Solution: Many people engage in harmless gossip around the water cooler. However, once it becomes vicious or threatens to undermine someone’s authority, it’s better to walk away or steer the conversation in another direction.
Document violations of this and other ethics violations in case you need the information at a later time. I recommend maintaining a discrete journal so that you can record incidents as they occur.
6. Dressing Inappropriately
This one is a bit of a gray area. What’s considered inappropriate dress in the workplace varies from company to company. But generally speaking, it’s best to err on the side of caution and dress conservatively. Suppose you work in a bank. Would you feel comfortable wearing a tank top and mini skirt? Probably not.
The most common clothing violations in the workplace are:
- Wearing revealing clothing: The line between what’s considered revealing and what’s not can be pretty blurry. If you’re not sure, err on the side of caution and cover up.
- Wearing casual clothing: Again, it depends on the company culture. Some workplaces are more casual than others. But in general, it’s best to avoid jeans and t-shirts unless you know it’s okay.
- Wearing wrinkled or dirty clothes: This is just common courtesy. No one wants to work with someone who looks like they just rolled out of bed.
- Wearing clothing with offensive language or images: This is a no-brainer. If you wouldn’t want your boss or a client to see it, don’t wear it to work.
7. Sexual Harassment
Sexual harassment is a serious issue and it’s never okay. If you’re caught doing this, you could be fired or even sued. According to the Equal Employment Opportunity Commission, it’s defined as “undesirable sexual advances, pleas for sexual favors, and other physical or spoken conduct of a sexual nature.” This includes things like:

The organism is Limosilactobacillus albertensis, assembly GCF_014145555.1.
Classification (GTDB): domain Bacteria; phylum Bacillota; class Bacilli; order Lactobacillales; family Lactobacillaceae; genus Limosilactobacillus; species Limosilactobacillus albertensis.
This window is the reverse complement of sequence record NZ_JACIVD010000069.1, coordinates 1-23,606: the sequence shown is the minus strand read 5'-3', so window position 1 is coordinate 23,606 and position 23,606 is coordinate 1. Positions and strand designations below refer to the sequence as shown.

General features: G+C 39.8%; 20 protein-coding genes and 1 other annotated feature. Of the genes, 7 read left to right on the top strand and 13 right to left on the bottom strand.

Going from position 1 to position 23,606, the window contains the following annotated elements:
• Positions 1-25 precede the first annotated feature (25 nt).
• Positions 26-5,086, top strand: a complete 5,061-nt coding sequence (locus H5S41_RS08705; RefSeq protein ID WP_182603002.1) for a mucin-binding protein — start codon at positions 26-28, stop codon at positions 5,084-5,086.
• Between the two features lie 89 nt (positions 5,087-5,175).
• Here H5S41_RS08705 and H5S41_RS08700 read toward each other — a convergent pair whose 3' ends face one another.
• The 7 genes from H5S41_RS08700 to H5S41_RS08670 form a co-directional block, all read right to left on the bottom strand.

- Making lewd comments: This can be anything from telling dirty jokes to making sexual innuendos.
- Making unwanted physical contact: When someone touches you in a way that makes you feel uncomfortable, it’s considered sexual harassment. This includes things like hugging, groping, and kissing.
- Displaying sexual pictures or videos: This can include anything from hanging up posters of half-naked women to watching pornography at work.
- Sending sexual emails or text messages: The same rule applies to electronic communications as it does to face-to-face interactions. If you wouldn’t say it in person, don’t say it in a text or email.
The study also found that the vast majority of sexual harassment cases (91%) are committed by men against women. However, women can also be guilty of sexual harassment. A friend of mine went through this for months before working up the courage to file a complaint with human resources.
Solution: Refrain from making inappropriate comments, sharing explicit content, or making unwanted physical contact. Report any harassment you witness to HR. Participate in workplace training on appropriate conduct. Speak up if a coworker makes you uncomfortable – make it clear their behavior is unacceptable.
Discriminating against someone based on their race, religion, gender, or sexual orientation is never okay. If you’re caught doing this, you could be sued or even jailed. This can include things like:
- Making racist or sexist jokes: Jokes about race, religion, gender, or sexual orientation are never appropriate in the workplace.
- Refusing to work with someone because of their race, religion, gender, or sexual orientation: This is a form of discrimination and it’s illegal.
- Promoting or hiring someone because of their race, religion, gender, or sexual orientation: When you do this, you’re not only breaking the law, but you’re also depriving someone else of an opportunity.
- Harassing someone because of their race, religion, gender, or sexual orientation: This can include anything from making derogatory comments to physical assault.
According to the Equal Employment Opportunity Commission, workplace discrimination is illegal. To conclude, this includes things like denying someone a job because of their skin color or making offensive comments about someone’s religion.
Solution: Treat all coworkers equally and fairly, without judging based on protected characteristics. Report any discriminatory incidents to HR. Go through proper channels like HR when it comes to hiring, promotions, etc. – don’t play favorites. Attend diversity and inclusion training if offered.
9. Sabotaging a Co-Worker’s Project